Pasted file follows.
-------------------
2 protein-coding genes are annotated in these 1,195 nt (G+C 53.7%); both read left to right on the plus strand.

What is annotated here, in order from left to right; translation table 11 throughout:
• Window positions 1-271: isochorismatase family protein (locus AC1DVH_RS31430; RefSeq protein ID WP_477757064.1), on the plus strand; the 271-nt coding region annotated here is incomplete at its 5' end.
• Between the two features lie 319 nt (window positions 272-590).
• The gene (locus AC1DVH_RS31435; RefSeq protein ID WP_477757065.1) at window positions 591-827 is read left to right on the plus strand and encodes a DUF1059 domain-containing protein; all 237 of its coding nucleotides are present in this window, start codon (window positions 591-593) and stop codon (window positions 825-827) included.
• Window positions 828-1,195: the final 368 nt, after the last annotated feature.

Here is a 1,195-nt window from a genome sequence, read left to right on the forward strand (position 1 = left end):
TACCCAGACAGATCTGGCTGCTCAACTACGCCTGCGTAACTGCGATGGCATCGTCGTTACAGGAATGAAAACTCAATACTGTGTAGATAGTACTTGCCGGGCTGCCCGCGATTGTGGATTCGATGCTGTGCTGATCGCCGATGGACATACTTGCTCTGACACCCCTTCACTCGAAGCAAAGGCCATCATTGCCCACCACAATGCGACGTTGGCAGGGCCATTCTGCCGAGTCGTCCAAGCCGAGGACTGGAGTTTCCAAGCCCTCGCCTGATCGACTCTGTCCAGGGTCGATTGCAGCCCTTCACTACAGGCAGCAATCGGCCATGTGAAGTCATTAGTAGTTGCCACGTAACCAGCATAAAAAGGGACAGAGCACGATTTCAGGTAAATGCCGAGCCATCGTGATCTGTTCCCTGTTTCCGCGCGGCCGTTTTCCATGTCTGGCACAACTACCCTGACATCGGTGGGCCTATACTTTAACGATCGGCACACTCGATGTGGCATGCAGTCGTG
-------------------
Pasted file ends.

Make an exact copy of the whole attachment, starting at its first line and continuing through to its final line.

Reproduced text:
2 protein-coding genes are annotated in these 1,195 nt (G+C 53.7%); both read left to right on the plus strand.

What is annotated here, in order from left to right; translation table 11 throughout:
• Window positions 1-271: isochorismatase family protein (locus AC1DVH_RS31430; RefSeq protein ID WP_477757064.1), on the plus strand; the 271-nt coding region annotated here is incomplete at its 5' end.
• Between the two features lie 319 nt (window positions 272-590).
• The gene (locus AC1DVH_RS31435; RefSeq protein ID WP_477757065.1) at window positions 591-827 is read left to right on the plus strand and encodes a DUF1059 domain-containing protein; all 237 of its coding nucleotides are present in this window, start codon (window positions 591-593) and stop codon (window positions 825-827) included.
• Window positions 828-1,195: the final 368 nt, after the last annotated feature.

Here is a 1,195-nt window from a genome sequence, read left to right on the forward strand (position 1 = left end):
TACCCAGACAGATCTGGCTGCTCAACTACGCCTGCGTAACTGCGATGGCATCGTCGTTACAGGAATGAAAACTCAATACTGTGTAGATAGTACTTGCCGGGCTGCCCGCGATTGTGGATTCGATGCTGTGCTGATCGCCGATGGACATACTTGCTCTGACACCCCTTCACTCGAAGCAAAGGCCATCATTGCCCACCACAATGCGACGTTGGCAGGGCCATTCTGCCGAGTCGTCCAAGCCGAGGACTGGAGTTTCCAAGCCCTCGCCTGATCGACTCTGTCCAGGGTCGATTGCAGCCCTTCACTACAGGCAGCAATCGGCCATGTGAAGTCATTAGTAGTTGCCACGTAACCAGCATAAAAAGGGACAGAGCACGATTTCAGGTAAATGCCGAGCCATCGTGATCTGTTCCCTGTTTCCGCGCGGCCGTTTTCCATGTCTGGCACAACTACCCTGACATCGGTGGGCCTATACTTTAACGATCGGCACACTCGATGTGGCATGCAGTCGTG